Competition Enforcement Deters 40pc of Violations
A research published by the OFT estimates that for each completed competition enforcement case, up to 40 potential competition law infringements are deterred.
The deterrence ratios in the new research are significantly higher than those estimated in a similar company survey carried out by Deloitte and published in 2007. This is because the larger sample of both large and small businesses surveyed for the new research has allowed for a less conservative methodology to be used.
The new deterrence ratios are published as part of independent research carried out by London Economics, which focused on trying to understand what drives businesses to comply with competition law, and what deters them from infringing it.
Infringements of competition law can result in fines of up to 10 per cent of worldwide turnover for undertakings and, for individuals, director disqualification orders of up to 15 years and imprisonment for up to five years in relation to certain specified cartel arrangements.
The research, which consisted of a survey of more than 500 large companies and 300 SMEs, as well as a small survey of specialist competition advisers in legal firms, estimated that for each abuse of dominance case, 12 potential infringements are deterred; for each cartel case, 28 potential infringements are deterred; and for each commercial agreements case, 40 potential infringements are deterred.
The report found that businesses viewed the reputational damage and criminal sanctions arising from competition enforcement as the most important drivers of compliance with the law, followed closely by the associated financial penalties.
By contrast, competition advisers in legal firms placed the greatest emphasis on financial penalties, followed by criminal sanctions and leniency policy.
Businesses reported a lack of knowledge of competition law to be the most important driver of non-compliance. Around half of large businesses said that they were fairly or very knowledgeable about various basic aspects of competition law, although SMEs were less likely to report that they were knowledgeable.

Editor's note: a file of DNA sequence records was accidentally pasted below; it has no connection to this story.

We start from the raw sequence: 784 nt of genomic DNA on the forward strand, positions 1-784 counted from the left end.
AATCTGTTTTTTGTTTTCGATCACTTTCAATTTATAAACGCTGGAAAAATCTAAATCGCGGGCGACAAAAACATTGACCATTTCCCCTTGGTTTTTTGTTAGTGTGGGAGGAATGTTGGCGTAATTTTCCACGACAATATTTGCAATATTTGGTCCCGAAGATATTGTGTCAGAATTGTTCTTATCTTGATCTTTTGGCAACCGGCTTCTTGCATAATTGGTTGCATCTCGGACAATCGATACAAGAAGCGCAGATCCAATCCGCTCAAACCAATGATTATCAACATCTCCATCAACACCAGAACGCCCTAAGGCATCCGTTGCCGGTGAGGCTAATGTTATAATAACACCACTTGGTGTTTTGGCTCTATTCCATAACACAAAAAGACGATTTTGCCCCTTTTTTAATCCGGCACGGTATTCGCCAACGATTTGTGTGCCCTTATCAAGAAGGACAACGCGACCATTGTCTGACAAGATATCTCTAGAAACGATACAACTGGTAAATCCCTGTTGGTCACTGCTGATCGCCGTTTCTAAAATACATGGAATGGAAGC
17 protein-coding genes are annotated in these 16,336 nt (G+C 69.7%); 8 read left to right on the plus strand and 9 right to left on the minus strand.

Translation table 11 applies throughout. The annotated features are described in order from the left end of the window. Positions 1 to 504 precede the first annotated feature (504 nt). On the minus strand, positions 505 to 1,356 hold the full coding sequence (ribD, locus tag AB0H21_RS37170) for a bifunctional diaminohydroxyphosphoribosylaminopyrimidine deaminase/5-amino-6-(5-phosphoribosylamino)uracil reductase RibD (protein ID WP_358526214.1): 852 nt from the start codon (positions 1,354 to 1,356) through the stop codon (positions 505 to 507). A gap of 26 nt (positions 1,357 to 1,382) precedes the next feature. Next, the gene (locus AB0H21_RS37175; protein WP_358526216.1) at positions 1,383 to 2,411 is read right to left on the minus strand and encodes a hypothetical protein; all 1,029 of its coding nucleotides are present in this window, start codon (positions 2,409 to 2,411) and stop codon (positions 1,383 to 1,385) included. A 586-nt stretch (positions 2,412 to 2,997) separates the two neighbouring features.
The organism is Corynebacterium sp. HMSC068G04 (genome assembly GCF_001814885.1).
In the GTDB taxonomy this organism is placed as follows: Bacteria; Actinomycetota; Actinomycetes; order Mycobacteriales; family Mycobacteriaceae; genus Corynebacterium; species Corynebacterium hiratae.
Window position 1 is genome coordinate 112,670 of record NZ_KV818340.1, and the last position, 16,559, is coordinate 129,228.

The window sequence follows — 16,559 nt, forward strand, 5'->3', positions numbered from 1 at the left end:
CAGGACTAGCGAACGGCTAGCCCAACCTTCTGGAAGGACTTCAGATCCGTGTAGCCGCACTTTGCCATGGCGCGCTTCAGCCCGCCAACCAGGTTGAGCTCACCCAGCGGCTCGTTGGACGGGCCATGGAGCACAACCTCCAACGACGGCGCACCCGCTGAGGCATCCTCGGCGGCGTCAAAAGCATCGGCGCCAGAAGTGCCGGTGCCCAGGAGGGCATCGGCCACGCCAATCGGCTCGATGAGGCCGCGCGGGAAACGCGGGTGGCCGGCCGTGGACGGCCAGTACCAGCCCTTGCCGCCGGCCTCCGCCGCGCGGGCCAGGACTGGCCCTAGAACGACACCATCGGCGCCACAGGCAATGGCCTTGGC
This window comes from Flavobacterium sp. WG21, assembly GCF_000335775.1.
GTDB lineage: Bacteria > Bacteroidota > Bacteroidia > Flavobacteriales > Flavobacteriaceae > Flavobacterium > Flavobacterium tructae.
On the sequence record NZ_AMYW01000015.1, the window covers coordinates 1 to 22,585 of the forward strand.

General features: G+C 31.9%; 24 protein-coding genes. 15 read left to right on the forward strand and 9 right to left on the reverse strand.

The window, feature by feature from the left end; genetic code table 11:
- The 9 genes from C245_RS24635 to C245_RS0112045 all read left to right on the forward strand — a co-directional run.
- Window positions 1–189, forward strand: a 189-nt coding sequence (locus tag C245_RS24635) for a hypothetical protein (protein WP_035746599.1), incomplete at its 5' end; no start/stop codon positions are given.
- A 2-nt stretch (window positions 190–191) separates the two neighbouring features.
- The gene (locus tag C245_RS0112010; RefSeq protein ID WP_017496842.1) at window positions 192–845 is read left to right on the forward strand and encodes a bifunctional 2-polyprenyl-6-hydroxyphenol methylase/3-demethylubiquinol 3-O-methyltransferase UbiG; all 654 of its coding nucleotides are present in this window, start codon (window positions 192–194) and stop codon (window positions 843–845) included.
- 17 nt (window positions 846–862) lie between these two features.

Businesses in sectors with one or more OFT competition intervention since 2003 were found to be significantly more knowledgeable about various aspects of the UK competition regime and these companies also said they were more likely to use compliance measures.
Management commitment to compliance was also considered an important reason for companies staying within the law, by both businesses and legal advisors.
Notably, businesses said that the perceived negative impact on profits of complying with the law and the actions of rogue employees were not significant reasons for competition law breaches, whereas these were rated fairly highly as factors by advisers in legal firms.
Businesses also diverged from advisers in legal firms when asked how the OFT could most improve its effectiveness.
Over 50 per cent of business respondents agreed with the OFT’s high impact enforcement approach, saying that effectiveness would be most improved if the OFT undertook fewer but more high profile cases, a point with which only 10 per cent of advisers from legal firms agreed.
On the other hand, over 65 per cent of advisers from legal firms felt that the OFT would best improve its effectiveness by undertaking more cases.
The OFT recently launched new guidance, and a film including a dramatised dawn raid, to help businesses comply with competition law.